With intense interest, farmers round the table at the JVFG summer meeting listened carefully to the cost comparison of autumn crop establishment in each of their businesses. “The JVFG has a remarkable set of figures for it’s members to work with which is backed up with six previous years’ data” said Jamie Gwatkin, the benchmarking consultant reporting back to the group from his analysis of the autumn figures.
Meaningful data to inform decisions
“This is hard, on-the-ground data from top quality commercial businesses. Other data out there that farmers refer to – whether it’s from the John Nix management handbook or another source – is academic. At JVFG we have quality, credible and current cost analysis to enable farming businesses to make the right decisions to improve profitability.
With increased commodity prices farmers had a bit of a cushion. However, as commodity values fall and input costs rise then businesses must look again at costs they can control.”
Welcoming new joint venture farm businesses
To both the data-crunching discussions and the delicious dinner afterwards, JVFG members welcomed prospective members to the table.
Joint venture farmers from the coastal East and rolling South of England were impressed with the quality of the information to discuss and work with.
Paul Garfoot, Arable Manager with Chalke Valley Farming of Salisbury (a joint venture of 5 farming businesses with 4200 acres of wheat, spring barley and OSR) came all the way to Cambridgeshire from Wiltshire to see what JVFG offers. What did he think? “It’s ideal. JVFG is everything we are looking for. I have come out of here today feeling enthused and keen to get involved with it.”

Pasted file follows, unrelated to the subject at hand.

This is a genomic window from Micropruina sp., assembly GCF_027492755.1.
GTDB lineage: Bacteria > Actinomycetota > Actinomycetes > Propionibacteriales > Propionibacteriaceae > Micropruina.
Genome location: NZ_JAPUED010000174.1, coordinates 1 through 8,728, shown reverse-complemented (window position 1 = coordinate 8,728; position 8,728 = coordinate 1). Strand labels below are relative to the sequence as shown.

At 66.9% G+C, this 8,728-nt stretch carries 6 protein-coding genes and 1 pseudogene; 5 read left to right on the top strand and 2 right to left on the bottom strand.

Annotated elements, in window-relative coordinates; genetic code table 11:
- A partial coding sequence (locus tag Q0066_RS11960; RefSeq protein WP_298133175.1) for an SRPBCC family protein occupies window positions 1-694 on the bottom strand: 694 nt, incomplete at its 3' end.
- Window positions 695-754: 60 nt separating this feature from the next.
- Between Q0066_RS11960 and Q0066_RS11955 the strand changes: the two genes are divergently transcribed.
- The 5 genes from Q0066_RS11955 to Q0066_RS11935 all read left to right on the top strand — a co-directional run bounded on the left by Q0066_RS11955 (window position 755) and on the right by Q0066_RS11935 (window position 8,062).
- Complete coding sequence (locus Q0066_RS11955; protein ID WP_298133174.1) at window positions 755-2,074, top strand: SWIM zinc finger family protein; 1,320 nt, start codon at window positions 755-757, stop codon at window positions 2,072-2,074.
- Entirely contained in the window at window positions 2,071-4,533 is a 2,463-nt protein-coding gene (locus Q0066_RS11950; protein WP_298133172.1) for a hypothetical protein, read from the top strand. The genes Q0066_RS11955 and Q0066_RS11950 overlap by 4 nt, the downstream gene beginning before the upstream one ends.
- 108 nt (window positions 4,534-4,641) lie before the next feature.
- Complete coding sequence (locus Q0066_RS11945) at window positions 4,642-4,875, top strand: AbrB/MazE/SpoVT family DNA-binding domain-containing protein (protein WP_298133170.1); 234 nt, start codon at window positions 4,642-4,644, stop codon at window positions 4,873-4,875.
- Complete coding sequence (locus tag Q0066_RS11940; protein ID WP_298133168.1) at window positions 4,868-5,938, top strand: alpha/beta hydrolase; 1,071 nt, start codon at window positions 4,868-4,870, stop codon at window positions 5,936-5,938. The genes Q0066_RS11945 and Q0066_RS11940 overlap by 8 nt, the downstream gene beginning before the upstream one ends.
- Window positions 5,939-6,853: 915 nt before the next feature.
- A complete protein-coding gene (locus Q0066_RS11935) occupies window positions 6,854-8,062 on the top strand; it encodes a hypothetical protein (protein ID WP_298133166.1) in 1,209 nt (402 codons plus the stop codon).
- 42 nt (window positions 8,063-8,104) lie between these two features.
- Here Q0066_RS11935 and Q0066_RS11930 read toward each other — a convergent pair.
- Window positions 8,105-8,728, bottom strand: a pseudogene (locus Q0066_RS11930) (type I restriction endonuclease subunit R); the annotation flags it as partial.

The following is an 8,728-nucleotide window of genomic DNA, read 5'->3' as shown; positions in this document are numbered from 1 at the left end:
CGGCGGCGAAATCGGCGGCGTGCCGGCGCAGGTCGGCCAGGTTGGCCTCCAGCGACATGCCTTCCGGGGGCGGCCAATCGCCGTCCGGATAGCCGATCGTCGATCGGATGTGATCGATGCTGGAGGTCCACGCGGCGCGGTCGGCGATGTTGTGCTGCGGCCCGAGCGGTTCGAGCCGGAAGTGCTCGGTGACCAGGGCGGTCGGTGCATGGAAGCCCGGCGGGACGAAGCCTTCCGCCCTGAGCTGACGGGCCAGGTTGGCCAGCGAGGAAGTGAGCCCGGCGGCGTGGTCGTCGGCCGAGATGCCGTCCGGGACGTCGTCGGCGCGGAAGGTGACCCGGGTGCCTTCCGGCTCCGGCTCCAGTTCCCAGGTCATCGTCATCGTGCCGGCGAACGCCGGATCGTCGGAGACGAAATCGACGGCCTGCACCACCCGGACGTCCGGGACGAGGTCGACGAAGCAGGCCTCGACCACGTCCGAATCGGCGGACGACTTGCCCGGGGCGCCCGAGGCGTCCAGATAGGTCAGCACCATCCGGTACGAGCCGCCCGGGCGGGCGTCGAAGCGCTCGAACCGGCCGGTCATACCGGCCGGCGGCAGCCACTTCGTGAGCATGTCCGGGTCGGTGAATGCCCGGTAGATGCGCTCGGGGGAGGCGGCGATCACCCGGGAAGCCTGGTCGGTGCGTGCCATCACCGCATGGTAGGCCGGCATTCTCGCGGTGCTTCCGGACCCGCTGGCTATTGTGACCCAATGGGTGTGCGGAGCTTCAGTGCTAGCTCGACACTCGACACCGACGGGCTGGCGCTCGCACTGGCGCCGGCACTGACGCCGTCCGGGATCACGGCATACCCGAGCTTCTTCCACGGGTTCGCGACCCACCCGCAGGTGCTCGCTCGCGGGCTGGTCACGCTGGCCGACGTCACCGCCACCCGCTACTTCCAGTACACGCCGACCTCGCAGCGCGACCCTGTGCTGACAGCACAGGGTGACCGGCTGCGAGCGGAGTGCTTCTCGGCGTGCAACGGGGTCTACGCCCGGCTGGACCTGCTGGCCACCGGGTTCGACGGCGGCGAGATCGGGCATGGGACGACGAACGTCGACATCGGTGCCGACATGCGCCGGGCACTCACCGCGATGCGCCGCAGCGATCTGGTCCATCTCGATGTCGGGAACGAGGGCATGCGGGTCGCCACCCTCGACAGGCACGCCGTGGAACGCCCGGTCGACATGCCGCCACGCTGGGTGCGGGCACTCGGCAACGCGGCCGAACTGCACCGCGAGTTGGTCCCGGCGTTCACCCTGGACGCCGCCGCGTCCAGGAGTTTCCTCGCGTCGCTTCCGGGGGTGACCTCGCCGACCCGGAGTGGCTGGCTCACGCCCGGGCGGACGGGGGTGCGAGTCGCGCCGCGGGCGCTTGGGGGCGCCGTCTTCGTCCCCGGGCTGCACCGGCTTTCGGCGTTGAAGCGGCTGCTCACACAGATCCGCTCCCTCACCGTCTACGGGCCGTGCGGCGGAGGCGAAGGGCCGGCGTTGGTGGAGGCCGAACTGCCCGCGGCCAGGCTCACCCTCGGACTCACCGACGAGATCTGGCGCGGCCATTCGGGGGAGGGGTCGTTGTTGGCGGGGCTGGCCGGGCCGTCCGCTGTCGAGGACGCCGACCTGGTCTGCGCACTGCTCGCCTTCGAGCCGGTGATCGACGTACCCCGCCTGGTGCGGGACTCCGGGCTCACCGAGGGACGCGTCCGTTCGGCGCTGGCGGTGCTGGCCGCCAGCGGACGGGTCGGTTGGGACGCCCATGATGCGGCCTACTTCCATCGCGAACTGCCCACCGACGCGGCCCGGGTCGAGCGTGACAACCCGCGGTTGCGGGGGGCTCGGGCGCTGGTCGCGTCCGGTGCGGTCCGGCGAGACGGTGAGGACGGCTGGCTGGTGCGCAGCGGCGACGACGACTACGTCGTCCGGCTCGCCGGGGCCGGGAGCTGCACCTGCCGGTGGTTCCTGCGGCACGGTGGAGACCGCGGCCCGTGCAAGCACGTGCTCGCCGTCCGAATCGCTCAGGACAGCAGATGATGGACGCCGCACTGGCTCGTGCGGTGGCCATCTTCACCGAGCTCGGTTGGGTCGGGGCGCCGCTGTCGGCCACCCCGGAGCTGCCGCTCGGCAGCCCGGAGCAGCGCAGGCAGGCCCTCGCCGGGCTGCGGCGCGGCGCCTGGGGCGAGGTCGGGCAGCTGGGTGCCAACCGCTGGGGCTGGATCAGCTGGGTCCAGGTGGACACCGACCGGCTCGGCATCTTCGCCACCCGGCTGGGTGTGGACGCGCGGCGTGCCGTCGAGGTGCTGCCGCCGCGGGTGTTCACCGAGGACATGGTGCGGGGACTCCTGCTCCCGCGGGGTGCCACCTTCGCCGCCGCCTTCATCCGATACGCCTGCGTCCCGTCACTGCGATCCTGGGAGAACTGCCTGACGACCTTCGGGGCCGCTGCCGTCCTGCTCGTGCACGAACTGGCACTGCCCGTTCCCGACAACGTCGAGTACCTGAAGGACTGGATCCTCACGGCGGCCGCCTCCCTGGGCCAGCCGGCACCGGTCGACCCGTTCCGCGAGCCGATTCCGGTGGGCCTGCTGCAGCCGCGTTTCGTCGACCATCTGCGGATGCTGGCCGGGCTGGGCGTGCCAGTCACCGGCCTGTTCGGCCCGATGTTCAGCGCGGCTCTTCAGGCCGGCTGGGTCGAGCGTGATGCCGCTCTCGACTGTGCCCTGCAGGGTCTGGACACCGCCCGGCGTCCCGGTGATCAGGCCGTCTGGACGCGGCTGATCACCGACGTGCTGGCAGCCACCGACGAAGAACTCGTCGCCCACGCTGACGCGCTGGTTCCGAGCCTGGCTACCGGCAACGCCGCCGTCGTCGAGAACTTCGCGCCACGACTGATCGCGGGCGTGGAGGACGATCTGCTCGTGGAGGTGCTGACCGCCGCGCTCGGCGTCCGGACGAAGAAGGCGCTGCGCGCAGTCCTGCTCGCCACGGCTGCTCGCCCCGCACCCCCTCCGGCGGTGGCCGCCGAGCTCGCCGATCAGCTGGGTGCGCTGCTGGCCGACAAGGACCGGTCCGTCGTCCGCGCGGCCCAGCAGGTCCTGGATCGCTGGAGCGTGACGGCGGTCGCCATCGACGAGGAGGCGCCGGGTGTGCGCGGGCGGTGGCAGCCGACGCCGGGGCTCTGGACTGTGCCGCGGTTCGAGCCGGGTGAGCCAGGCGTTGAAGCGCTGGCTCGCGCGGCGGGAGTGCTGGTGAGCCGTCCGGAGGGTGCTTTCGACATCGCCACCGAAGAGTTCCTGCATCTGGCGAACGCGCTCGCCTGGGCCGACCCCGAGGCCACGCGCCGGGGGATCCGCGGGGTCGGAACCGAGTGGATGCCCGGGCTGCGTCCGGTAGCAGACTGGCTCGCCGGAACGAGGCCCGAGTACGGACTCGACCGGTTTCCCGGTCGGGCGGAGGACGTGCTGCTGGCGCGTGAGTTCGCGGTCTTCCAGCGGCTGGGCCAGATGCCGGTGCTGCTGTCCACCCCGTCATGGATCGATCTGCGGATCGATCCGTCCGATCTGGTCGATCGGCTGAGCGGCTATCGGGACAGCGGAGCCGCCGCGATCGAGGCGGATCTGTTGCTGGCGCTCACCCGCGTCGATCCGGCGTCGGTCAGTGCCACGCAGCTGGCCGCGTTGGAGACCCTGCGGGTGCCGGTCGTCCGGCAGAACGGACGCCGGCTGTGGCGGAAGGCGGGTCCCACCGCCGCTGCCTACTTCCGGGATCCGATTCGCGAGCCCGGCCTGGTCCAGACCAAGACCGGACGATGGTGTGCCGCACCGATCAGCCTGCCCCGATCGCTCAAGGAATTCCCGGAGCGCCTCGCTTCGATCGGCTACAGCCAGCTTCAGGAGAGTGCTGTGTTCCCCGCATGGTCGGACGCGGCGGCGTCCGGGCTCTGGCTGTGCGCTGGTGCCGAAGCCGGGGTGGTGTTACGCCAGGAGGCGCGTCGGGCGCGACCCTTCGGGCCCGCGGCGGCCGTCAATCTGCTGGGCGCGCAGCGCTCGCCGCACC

Improving arable efficiency: where and how
Tim Isaac, Regional manager for HGCA in the East also admired the positive vibe at the JVFG summer meeting. “It’s the perfect environment. It’s facilitated yet informal like our own Arable Business Groups – and that is the key.
I think the JVFG benchmarking system is useful for those larger outfits who wish to focus on the details of their labour and machinery use which, let’s face it, is one of the biggest cost components.
Joint ventures are the obvious way forward for a large part of the industry. If we are to get the economies of scale to keep costs under control – in a very competitive, dynamic market – the only way to do that is by creating more joint ventures. Then we get the benefits of scale and cost control but, importantly, also retain the independence of the businesses involved.”